Seems an ideal application for threads. Something like this should get you started. You'll need to fill in the blanks.

#! perl -slw use strict; use threads; use threads::shared; use Thread::Queue; my $logSem :shared; sub LOG { lock $logSem; print @_, "\n"; } sub worker { my( $Q ) = @_; require Net::Telnet; my $tn = Net::Telnet->new( Timeout => 10, ... ); while( my $apip = $Q->dequeue ) { if( $tn->open( $apip ) ) { LOG( "$apip OK" ); $tn->close; } else { LOG( "$apip: Failed" ); } } } our $W ||= 15; ## Default to 15 threads; Don't get carried away! ## Create a Q to supply workers with work my $Q = new Threads::Queue; ## Create the worker threads, passing the Q handle my @workers = map threads->create( \&worker, $Q ), 1 .. $W; ## Push the IPs onto the queue for my $foo ( %controllers ) { ## ???keys values??? for( @{ $controllers{ $foo }{ access_points } } ) { $Q->enqueue( $_ ); } } ## Terminate worker loops $Q->enqueue( (undef) x $W ); ## Wait for the workers and join them when they're done $_->join for @workers;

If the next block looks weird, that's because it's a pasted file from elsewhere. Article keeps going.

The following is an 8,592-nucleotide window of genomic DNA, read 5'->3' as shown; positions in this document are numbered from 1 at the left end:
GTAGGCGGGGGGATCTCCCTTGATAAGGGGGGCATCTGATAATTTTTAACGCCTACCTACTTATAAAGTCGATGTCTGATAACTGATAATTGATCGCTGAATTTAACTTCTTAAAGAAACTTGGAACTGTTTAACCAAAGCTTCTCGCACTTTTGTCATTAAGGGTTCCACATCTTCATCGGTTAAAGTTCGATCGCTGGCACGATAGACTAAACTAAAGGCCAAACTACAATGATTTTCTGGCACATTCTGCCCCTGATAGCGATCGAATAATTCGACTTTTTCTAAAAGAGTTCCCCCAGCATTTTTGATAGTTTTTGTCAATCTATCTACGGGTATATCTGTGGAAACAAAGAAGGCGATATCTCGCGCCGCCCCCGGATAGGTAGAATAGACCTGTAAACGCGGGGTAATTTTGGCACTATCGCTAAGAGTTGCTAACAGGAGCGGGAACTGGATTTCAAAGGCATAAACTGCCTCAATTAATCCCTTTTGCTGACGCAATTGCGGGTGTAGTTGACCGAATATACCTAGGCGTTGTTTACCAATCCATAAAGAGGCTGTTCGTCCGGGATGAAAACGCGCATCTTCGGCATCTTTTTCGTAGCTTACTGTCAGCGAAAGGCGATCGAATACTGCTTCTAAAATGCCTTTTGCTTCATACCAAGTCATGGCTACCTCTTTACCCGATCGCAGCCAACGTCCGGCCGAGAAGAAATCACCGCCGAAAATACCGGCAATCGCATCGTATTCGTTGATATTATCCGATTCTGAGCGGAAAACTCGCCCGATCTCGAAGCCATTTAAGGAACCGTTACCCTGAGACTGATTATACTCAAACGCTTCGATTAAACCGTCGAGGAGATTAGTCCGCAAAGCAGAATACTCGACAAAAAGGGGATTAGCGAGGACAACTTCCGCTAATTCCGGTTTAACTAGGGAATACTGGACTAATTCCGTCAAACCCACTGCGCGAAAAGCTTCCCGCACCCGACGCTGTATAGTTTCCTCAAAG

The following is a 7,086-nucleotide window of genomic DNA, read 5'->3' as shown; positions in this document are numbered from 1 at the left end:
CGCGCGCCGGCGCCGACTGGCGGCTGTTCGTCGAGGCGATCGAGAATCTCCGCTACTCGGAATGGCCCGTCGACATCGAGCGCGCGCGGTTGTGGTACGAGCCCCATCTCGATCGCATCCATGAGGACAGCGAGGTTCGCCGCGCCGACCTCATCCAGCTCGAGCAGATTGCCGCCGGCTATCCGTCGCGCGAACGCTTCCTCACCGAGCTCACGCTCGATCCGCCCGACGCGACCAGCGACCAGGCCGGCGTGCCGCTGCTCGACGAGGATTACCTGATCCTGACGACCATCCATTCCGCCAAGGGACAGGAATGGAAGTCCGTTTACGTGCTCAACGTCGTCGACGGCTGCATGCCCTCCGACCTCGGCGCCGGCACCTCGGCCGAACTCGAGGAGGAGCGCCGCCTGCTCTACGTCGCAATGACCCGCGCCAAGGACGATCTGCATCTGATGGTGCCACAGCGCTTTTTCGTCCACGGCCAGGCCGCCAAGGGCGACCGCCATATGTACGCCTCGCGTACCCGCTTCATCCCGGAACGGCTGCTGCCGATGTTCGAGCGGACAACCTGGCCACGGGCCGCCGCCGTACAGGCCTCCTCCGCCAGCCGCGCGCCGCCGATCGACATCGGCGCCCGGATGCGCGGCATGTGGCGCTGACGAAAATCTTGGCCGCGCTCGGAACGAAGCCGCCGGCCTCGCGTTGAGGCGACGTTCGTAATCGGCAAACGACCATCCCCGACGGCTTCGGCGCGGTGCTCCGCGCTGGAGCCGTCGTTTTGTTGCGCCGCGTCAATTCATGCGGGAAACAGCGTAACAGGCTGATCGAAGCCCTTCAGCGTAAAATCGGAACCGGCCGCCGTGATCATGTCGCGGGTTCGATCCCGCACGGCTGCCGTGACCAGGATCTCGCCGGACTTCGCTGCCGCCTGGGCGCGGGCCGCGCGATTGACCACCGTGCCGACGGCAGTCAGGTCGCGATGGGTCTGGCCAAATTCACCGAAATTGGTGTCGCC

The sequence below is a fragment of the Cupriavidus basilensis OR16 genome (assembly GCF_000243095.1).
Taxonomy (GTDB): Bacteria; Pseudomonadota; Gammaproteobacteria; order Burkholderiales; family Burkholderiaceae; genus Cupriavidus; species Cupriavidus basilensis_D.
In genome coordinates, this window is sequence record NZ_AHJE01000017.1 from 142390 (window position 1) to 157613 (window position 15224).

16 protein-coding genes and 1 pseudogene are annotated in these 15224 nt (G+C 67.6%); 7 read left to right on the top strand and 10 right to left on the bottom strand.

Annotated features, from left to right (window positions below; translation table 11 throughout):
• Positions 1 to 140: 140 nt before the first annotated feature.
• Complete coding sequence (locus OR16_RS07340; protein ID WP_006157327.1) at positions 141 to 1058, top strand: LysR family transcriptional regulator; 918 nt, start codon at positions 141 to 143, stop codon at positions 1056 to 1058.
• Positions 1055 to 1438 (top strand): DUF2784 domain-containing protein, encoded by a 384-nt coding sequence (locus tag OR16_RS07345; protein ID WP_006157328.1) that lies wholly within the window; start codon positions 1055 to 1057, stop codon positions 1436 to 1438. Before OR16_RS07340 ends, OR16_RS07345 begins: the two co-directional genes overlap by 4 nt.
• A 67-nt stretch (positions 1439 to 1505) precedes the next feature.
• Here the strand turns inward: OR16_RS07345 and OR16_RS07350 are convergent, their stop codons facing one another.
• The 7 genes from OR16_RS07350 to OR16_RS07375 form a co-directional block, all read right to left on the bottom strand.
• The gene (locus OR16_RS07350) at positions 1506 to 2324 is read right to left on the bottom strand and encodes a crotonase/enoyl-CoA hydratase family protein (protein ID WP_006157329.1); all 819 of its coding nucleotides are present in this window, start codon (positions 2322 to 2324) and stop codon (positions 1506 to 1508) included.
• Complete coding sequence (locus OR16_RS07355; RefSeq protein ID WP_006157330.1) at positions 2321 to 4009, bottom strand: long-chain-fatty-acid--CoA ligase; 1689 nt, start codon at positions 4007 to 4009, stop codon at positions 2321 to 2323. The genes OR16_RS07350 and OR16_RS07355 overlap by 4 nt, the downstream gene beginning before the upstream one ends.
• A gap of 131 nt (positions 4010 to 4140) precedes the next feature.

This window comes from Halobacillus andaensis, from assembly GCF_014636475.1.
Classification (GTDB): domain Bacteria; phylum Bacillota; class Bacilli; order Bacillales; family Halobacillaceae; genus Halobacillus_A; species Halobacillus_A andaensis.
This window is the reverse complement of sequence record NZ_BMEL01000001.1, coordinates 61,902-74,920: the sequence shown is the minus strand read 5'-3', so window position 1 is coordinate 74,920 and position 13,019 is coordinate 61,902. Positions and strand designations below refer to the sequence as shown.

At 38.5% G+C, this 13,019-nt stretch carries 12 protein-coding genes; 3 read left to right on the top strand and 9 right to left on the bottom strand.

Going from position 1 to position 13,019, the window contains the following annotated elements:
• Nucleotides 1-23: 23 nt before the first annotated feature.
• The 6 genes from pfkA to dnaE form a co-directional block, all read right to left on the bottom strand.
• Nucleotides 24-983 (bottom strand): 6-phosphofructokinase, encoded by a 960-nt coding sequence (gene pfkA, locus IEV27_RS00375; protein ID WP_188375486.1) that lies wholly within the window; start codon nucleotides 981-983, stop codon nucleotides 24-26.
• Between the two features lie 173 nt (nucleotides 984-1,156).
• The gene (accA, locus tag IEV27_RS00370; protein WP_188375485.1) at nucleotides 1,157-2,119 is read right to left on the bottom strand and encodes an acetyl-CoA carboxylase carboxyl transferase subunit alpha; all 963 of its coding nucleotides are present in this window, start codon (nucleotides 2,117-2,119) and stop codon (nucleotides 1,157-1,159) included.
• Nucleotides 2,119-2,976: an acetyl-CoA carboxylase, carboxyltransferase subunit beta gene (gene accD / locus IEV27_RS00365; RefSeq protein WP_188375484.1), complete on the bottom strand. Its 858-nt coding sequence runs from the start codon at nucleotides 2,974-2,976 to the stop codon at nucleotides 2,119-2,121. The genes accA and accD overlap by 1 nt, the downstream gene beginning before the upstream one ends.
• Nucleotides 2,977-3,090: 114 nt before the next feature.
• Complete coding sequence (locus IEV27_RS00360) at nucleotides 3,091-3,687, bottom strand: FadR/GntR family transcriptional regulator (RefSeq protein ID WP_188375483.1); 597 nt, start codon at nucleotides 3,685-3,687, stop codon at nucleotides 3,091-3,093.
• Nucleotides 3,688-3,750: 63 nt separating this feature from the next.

If your serial code takes 15 minutes, this should reduce it to ~1 minute. But don't get carried away increasing the number of threads, as there are diminishing returns.


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In reply to Re: Testing many devices - are threads the answer? by BrowserUk
in thread Testing many devices - are threads the answer? by McDarren

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